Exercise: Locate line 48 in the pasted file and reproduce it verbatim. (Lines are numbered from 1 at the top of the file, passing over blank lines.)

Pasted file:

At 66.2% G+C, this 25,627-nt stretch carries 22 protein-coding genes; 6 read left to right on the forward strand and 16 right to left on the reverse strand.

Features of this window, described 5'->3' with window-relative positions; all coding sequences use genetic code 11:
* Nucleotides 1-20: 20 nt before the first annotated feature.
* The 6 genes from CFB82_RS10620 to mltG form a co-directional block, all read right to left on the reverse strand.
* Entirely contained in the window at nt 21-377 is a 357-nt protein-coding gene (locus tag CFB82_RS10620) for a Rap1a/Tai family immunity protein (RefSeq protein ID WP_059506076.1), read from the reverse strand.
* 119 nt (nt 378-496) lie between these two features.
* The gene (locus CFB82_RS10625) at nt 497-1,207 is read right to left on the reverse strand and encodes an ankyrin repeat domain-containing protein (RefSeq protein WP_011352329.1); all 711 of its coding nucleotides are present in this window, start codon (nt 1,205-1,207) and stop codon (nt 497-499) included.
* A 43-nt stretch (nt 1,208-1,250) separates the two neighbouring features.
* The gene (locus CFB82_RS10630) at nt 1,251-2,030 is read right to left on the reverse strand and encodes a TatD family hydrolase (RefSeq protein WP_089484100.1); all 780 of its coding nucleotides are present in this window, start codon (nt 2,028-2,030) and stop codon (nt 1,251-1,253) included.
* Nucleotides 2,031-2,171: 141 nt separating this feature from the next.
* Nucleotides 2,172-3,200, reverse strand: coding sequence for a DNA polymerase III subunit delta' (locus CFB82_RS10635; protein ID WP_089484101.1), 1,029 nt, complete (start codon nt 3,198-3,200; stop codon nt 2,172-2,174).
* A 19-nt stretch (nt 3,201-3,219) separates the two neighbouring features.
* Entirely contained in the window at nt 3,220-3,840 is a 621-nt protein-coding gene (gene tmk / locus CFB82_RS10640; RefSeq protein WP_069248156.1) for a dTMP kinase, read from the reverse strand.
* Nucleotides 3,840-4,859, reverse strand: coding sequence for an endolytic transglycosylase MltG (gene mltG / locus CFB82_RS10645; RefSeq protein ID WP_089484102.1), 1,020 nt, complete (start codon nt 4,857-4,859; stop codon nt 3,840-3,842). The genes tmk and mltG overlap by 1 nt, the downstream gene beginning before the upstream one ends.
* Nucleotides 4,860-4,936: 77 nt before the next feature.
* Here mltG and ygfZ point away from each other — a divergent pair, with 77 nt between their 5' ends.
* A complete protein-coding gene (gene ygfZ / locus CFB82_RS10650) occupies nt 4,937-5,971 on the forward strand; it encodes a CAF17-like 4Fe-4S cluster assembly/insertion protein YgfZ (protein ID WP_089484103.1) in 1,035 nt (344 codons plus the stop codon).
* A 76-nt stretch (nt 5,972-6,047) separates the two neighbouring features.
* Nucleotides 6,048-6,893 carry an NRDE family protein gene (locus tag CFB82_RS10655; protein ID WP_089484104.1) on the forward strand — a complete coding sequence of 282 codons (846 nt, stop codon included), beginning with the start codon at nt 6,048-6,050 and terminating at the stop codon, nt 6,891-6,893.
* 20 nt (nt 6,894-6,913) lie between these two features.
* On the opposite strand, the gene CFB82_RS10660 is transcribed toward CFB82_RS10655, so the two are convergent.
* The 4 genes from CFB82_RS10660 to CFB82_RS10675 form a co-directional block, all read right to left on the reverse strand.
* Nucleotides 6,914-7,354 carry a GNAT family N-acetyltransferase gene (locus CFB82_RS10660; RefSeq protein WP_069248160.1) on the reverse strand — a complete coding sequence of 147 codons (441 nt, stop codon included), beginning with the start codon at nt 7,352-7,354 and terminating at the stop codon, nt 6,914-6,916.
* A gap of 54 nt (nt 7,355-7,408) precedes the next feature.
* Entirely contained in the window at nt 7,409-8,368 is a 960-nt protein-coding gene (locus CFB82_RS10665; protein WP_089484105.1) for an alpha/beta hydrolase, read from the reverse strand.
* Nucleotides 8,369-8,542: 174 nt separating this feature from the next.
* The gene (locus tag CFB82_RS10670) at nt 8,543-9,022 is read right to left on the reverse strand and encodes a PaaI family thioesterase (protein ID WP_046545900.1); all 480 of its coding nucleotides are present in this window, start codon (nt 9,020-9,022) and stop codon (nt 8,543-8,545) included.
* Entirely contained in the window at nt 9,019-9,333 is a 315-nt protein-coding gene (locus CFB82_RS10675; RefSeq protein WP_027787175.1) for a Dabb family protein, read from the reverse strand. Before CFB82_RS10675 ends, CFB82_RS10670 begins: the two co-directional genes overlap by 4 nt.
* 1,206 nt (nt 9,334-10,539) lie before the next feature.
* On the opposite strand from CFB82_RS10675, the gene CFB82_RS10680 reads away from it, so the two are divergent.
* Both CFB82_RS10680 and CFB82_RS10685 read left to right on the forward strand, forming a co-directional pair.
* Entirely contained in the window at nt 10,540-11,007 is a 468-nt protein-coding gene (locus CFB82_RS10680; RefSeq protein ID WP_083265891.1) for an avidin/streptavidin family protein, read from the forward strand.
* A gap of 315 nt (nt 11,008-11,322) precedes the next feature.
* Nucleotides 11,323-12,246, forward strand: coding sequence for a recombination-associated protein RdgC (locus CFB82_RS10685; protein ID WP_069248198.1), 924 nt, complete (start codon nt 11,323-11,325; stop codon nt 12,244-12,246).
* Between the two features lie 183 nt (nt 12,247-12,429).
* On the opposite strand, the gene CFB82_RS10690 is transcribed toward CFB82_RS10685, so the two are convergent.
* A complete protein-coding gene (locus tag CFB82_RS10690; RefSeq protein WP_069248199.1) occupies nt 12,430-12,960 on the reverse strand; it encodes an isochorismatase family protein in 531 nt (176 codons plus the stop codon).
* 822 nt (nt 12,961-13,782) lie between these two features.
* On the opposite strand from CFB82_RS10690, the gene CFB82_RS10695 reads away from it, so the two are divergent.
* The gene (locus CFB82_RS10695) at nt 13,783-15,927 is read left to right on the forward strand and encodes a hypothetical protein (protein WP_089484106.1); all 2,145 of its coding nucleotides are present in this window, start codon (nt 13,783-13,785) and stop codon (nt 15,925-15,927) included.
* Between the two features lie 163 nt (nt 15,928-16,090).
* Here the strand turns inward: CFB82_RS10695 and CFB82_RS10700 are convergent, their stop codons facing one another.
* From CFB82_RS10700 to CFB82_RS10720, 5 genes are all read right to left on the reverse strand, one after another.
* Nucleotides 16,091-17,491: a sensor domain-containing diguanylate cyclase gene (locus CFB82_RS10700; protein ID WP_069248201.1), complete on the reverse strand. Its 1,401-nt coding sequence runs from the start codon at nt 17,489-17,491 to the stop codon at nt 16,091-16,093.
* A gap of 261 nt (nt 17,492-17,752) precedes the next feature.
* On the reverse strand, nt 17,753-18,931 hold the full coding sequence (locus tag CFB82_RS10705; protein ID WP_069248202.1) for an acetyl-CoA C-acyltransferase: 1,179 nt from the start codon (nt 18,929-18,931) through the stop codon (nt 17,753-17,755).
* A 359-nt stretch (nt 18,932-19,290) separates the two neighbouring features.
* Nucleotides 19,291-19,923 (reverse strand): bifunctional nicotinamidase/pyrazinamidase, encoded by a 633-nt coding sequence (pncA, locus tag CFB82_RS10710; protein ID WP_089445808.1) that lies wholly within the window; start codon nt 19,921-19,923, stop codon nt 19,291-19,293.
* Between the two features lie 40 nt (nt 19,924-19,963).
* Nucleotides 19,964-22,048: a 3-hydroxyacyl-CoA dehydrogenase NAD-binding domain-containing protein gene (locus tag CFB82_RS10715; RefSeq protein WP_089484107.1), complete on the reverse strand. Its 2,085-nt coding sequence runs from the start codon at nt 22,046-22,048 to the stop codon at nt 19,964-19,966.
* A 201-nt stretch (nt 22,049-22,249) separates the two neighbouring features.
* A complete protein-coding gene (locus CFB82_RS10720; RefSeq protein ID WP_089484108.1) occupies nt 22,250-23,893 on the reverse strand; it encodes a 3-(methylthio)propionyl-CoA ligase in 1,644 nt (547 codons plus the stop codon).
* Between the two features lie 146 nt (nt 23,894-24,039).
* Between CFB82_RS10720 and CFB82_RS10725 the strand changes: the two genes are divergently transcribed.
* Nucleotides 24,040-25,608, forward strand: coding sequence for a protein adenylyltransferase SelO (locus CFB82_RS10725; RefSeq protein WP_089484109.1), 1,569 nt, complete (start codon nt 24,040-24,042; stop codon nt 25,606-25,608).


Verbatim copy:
* Nucleotides 19,291-19,923 (reverse strand): bifunctional nicotinamidase/pyrazinamidase, encoded by a 633-nt coding sequence (pncA, locus tag CFB82_RS10710; protein ID WP_089445808.1) that lies wholly within the window; start codon nt 19,921-19,923, stop codon nt 19,291-19,293.